The History Boys (Alan Bennett)

 
Hackett Hall, Floreat

Beverley Jackson-Hooper (director)

A Playlovers production

reviewed by Neville Cohn

Since Thomas Hughes’ Tom Brown’s Schooldays was published in 1857, British school life, especially, but not exclusively, boarding school life, has spawned an avalanche of plays and novels ranging from the hugely influential Fifth Form at St Dominics by Talbot Baines Reed to Chris Edmunds’ riveting Before I Get Old. And Enid Blyton made a fortune writing twee novels about life in girls’ boarding schools.

 

The History Boys is meatier fare by far, with sexual undercurrents that would have been unthinkable in the works of Baines Reed and Blyton. Allan Bennett’s play is a distinguished contribution to the genre.

 

Hector, played by Tom Rees, is, on the surface, a teacher who grips his students’ attention by his quirky and not ineffective instruction methods – and his pillion-perching students’ genitals while roaring across town on a motorbike. The imagination boggles at the contortions that would have been needed to accomplish this curious feat.

 

Hector’s fate is sealed after this deplorable sex-on-a-bike activity is observed by the headmaster’s wife while peering through a shop window. There’s understated artistry on the part of Rees; his characterisation of the loquacious paedophile teacher was entirely convincing. So, too, was Kenneth Gasmier’s clipped-speech portrayal of Armstrong, the headmaster, coming across as a pompous, self-important windbag obsessed with the need for his students to gain enough credit to get into uni, preferably one of  “The Two”. Near play’s end, his clumsy dismissal of the paedophile Hector had the ring of truth.

 

Jordan Sibley was particularly credible as Irwin. With unfailingly clear diction, he came across as a rather repressed young school master so ashamed of having graduated from one of England’s lesser universities that he pretends to have been at one of “The Two”. When challenged on this point by one of the students, his pathetic attempt at covering up his lie was the stuff of fine theatre. His timidity and vacillation are no less apparent towards play’s end when he turns down a sexual favour offered by the bold and crass Dakin, played by Christian Dalton.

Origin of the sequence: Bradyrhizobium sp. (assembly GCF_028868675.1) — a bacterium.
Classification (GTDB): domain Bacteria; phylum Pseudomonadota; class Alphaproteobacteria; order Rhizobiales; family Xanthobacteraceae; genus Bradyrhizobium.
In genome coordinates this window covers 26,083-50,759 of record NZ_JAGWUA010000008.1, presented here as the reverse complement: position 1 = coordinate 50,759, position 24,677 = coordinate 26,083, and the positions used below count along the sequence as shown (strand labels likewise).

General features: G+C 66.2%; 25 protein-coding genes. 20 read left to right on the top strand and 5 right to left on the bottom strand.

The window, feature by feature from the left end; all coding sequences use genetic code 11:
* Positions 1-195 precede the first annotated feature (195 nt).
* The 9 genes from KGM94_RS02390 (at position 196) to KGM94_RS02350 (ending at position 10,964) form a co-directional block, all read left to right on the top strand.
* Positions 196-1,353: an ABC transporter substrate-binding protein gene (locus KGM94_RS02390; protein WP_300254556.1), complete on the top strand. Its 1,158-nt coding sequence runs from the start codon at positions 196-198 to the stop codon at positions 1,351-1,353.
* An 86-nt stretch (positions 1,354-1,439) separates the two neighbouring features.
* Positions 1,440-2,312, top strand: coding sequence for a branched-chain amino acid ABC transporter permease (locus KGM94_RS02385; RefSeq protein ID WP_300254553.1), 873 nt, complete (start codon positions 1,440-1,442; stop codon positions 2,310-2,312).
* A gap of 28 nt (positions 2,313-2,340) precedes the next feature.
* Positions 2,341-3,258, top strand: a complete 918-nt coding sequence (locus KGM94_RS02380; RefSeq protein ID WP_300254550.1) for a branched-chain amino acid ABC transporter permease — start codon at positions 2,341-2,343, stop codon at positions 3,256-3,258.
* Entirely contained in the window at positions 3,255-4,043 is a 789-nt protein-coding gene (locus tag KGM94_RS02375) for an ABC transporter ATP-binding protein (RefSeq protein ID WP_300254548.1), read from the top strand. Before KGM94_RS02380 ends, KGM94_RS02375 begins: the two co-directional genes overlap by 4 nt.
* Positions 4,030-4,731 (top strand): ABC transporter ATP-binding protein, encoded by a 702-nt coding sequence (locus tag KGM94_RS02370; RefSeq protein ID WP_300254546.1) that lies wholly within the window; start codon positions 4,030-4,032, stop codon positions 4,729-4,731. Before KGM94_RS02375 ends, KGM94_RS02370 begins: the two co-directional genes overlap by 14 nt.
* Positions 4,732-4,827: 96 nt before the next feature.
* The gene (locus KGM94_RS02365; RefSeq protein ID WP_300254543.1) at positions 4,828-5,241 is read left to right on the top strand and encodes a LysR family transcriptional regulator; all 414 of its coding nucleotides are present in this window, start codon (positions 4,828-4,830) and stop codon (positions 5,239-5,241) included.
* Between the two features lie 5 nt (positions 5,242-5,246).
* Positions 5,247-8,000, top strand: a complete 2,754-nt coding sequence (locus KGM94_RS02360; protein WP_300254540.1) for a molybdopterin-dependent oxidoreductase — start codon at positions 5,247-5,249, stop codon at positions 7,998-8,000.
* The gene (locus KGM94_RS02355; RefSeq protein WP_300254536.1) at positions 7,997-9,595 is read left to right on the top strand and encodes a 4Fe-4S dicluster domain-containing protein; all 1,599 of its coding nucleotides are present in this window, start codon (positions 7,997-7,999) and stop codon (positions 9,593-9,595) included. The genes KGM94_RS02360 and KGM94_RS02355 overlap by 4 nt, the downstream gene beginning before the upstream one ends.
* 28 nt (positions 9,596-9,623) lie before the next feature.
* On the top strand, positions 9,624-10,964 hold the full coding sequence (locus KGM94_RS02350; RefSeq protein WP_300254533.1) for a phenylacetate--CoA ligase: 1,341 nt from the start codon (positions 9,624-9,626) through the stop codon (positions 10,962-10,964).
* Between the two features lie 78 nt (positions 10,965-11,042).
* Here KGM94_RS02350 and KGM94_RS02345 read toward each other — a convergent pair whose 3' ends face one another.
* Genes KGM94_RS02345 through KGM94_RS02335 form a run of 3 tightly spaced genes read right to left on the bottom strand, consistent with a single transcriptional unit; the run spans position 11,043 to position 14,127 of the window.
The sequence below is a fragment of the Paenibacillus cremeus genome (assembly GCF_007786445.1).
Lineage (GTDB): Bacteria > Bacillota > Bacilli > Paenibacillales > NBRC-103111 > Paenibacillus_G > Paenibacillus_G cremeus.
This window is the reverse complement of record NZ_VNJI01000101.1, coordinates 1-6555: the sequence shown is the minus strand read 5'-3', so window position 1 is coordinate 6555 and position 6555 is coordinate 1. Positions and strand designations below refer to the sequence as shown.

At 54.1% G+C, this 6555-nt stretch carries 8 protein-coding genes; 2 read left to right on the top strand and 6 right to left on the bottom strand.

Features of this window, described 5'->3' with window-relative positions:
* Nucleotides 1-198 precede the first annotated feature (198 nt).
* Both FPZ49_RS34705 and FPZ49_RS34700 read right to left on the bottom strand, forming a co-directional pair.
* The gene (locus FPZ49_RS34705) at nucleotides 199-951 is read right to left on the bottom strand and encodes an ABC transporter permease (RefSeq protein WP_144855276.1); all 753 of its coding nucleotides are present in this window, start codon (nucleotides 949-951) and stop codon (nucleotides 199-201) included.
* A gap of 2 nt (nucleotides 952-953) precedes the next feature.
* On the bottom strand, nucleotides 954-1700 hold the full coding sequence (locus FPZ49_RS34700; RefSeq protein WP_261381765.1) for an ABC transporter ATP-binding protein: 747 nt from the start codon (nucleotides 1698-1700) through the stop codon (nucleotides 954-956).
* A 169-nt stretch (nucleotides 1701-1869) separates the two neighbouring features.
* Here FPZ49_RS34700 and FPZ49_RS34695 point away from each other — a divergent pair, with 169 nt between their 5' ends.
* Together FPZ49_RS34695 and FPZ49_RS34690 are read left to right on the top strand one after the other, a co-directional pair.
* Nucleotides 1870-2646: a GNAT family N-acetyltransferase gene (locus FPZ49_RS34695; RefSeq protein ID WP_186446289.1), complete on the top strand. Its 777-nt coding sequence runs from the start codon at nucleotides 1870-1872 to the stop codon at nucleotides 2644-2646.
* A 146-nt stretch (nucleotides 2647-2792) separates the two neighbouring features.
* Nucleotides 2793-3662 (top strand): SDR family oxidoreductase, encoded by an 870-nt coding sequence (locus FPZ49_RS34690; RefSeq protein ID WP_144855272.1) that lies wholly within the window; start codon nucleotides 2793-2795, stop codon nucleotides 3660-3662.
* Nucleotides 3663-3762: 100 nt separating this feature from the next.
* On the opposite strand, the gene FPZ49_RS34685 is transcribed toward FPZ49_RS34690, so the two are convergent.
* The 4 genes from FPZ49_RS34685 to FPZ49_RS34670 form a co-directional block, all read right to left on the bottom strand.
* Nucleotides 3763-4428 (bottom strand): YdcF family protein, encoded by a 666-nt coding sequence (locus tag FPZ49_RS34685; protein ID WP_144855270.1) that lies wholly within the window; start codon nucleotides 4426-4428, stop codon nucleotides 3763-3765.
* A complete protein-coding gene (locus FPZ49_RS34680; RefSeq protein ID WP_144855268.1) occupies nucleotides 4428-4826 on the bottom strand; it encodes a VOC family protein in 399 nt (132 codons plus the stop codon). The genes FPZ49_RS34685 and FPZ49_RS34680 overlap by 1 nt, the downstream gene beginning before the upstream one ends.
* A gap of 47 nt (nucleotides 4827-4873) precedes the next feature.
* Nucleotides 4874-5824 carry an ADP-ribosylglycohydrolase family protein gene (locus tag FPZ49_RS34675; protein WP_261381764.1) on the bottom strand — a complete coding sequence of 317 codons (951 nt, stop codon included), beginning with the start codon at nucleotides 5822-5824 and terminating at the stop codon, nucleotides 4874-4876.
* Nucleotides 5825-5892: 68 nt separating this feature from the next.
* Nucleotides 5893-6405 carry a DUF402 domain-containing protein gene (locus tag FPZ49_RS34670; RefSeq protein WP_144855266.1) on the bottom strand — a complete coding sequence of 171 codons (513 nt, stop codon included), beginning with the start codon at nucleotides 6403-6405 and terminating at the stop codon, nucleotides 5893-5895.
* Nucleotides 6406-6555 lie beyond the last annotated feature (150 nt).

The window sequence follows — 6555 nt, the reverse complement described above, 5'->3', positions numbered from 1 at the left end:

Irwin accepts a pillion ride from Hector. There’s an accident. Hector is killed but the young schoolmaster is sentenced to a living death in a wheel chair. Sibley was most impressive here, conveying a sense of quiet dignity in the face of a ruined future.

 

Beverley Lawrence was a polished Dorothy Lintott, a worldweary teacher who has seen it all. Bitterly, rhetorically she rails at the sadly few professional opportunities for women historians. Samuel Moscou was an altogether credible Rudge, the refreshingly straight-talking class jock, who, to Armstrong’s near-euphoric surprise, also gets his ticket to an Oxbridge future. Tim Burrows as Posner was convincing as a young man uncertain of his sexuality.

 

There’s no real weak link in the cast as a whole. It is only in a brief dance sequence that some of the boys seemed selfconscious and awkward.

 

 

Set designs by Cassandra Fletcher and lighting by John Woolrych did much to enhance and advance the changing moods of the play.

 


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